Study: We don't look like we think we look

Posted 28 July 2015

People are so poor at picking good likenesses of their own faces that strangers make better selections, a study by UNSW's Dr David White and colleagues shows.

“In face-to-face encounters with unfamiliar people, it is often necessary to verify that we are who we claim to be," says Dr White, of the UNSW School of Psychology.

"For example, we are asked to prove our identity when processing financial transactions and crossing borders. In these and many other commonplace situations, photo-ID is the most common method for identity verification. However, despite the clear importance of this visual task previous research has shown that we are quite poor when matching photos of unfamiliar faces.”

In the study an initial group of over 130 undergraduate students downloaded 10 suitable photos of themselves from Facebook and ranked them in order of the best to worst likeness. These participants took part in a minute long web cam video of their face and two still photos were also taken (one smiling, one neutral).

Sixteen participants who did not know the students watched the webcam videos and afterwards ranked the Facebook photos in order of resemblance to the person they had seen in the video. A further 73 participants were then recruited to complete an online face matching test.

Results of the study are published in the British Journal of Psychology.

The study found that the unfamiliar participants chose a different set of ‘good likeness’ images  compared to those that people had selected of themselves. Surprisingly, the images selected by strangers also led to better performance on the online face matching test. The size of the advantage in other-selection over self-selection was quite large – self-selected images were matched seven per cent less accurately compared to other-selected images.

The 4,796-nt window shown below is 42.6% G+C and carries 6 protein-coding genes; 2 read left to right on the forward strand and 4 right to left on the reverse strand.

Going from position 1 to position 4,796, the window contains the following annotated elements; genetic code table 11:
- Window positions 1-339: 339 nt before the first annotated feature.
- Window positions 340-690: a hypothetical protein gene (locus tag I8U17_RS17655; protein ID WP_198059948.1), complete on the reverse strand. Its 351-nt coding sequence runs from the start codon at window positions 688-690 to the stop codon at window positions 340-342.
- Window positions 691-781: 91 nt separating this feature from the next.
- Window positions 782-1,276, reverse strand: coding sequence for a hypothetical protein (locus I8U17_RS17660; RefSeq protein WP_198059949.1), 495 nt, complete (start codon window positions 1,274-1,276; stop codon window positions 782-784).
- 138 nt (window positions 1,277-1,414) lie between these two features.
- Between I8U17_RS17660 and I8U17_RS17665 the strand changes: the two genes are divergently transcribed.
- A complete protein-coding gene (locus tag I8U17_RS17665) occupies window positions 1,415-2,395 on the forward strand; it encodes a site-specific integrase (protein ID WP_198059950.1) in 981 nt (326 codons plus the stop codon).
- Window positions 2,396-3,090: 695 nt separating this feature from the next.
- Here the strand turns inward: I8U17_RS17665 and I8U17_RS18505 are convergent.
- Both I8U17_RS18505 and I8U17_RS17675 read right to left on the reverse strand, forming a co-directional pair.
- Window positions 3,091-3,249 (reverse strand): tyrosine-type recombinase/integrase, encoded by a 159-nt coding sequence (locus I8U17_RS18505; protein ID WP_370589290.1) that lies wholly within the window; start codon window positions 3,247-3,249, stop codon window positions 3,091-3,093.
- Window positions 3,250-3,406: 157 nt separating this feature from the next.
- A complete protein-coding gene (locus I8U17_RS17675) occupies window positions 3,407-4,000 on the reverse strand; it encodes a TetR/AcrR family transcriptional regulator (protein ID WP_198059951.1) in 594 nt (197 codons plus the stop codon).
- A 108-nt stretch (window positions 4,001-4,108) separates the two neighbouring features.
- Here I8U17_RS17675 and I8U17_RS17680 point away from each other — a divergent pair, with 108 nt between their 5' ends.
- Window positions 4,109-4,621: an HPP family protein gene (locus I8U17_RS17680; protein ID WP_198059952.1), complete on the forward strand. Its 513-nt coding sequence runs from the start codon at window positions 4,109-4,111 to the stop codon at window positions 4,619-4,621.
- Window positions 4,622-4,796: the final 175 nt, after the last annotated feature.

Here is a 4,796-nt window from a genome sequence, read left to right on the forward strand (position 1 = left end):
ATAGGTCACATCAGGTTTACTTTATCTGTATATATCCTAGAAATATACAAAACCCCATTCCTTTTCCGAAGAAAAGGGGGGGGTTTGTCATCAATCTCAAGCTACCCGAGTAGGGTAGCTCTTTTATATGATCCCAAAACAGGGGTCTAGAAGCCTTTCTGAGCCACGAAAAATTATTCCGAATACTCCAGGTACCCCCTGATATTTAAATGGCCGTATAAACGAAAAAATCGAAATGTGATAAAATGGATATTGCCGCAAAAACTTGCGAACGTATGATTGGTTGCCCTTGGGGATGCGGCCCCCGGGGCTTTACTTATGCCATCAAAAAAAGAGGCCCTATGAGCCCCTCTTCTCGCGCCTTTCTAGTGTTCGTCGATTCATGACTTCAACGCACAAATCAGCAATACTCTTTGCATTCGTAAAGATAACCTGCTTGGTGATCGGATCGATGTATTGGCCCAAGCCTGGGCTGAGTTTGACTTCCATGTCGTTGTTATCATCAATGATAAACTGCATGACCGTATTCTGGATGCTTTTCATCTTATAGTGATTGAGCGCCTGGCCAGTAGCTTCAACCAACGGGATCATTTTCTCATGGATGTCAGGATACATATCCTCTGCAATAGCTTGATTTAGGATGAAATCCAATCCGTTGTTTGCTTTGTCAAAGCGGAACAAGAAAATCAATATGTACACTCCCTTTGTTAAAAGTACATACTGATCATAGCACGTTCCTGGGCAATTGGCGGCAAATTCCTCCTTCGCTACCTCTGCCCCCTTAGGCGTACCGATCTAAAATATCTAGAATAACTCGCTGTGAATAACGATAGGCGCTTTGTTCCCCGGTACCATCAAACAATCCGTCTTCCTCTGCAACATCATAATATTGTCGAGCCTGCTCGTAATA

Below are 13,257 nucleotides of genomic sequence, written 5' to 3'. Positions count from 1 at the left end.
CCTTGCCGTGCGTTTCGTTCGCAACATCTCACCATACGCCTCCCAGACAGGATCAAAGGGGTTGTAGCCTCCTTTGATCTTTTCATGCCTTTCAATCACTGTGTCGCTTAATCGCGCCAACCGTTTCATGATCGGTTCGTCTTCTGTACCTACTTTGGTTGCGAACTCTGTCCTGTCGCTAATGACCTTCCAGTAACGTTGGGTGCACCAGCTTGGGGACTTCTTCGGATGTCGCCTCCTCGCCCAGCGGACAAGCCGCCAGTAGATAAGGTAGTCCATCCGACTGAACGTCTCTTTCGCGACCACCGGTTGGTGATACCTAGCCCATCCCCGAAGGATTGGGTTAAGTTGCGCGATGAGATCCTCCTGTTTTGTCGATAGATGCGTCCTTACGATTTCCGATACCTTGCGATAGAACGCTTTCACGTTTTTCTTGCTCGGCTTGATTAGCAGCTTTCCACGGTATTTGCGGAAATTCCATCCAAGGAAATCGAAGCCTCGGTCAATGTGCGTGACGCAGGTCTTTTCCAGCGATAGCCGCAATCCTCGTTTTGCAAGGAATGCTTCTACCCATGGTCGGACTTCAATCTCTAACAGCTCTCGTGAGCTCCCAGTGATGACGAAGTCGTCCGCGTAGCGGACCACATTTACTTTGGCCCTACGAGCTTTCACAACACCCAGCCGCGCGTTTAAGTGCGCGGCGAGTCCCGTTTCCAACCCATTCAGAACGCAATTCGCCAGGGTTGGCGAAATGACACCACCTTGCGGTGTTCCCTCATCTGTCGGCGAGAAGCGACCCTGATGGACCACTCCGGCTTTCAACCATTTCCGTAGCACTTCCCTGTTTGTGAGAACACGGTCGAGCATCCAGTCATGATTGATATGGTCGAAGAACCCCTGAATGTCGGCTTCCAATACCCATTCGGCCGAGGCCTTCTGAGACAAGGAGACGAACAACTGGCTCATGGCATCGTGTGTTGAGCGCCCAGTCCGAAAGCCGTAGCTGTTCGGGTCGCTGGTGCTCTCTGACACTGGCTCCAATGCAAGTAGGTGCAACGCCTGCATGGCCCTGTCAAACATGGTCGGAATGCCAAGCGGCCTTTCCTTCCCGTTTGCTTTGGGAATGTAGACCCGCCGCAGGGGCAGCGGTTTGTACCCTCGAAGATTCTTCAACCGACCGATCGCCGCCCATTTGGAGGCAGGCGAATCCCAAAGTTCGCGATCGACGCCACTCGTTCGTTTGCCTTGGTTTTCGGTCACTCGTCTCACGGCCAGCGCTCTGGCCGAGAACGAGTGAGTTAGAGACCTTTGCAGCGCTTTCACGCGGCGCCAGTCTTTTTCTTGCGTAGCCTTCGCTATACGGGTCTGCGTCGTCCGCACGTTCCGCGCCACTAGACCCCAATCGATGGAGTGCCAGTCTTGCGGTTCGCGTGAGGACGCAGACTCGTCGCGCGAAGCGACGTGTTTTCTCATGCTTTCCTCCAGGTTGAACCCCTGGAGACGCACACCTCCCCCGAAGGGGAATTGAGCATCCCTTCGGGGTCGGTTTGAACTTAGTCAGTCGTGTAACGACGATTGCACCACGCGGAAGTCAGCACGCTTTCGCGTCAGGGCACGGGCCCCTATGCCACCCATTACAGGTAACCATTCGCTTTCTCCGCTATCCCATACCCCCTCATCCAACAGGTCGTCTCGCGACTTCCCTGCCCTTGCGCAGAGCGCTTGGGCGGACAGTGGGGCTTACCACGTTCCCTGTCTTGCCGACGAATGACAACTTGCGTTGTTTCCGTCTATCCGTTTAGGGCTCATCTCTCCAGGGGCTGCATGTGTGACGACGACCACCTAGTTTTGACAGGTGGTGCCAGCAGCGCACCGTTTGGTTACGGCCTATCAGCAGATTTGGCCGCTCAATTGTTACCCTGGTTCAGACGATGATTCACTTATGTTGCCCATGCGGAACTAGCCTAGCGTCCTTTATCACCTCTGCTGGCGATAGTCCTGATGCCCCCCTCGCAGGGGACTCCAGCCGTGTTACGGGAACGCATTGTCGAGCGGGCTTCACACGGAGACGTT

“It seems counter-intuitive that strangers who saw the photo of someone’s face for less than a minute were more reliable at judging likeness. However, although we live with our own face day-to-day, it appears that knowledge of one’s own appearance comes at a cost. Existing memory representations interfere with our ability to choose images that are good representations or faithfully depict our current appearance," says Dr White.

“Interestingly we also noted there were better results when people were smiling in the photos. It is interesting that current passport guidelines prohibit smiling in photographs because this ‘distorts the normal facial features’. Given that faces are generally pictured smiling, and these images are rated as being more like familiar faces, it may be beneficial to permit expression in passport photographs.”

The research was supported by an Australian Research Council grant and funding from the Australian Passport Office.

Media contact:

Dr David White: david.white@unsw.edu.au

UNSW Science media: Deborah Smith: 9385 7307, 0478 492 060, deborah.smith@unsw.edu.au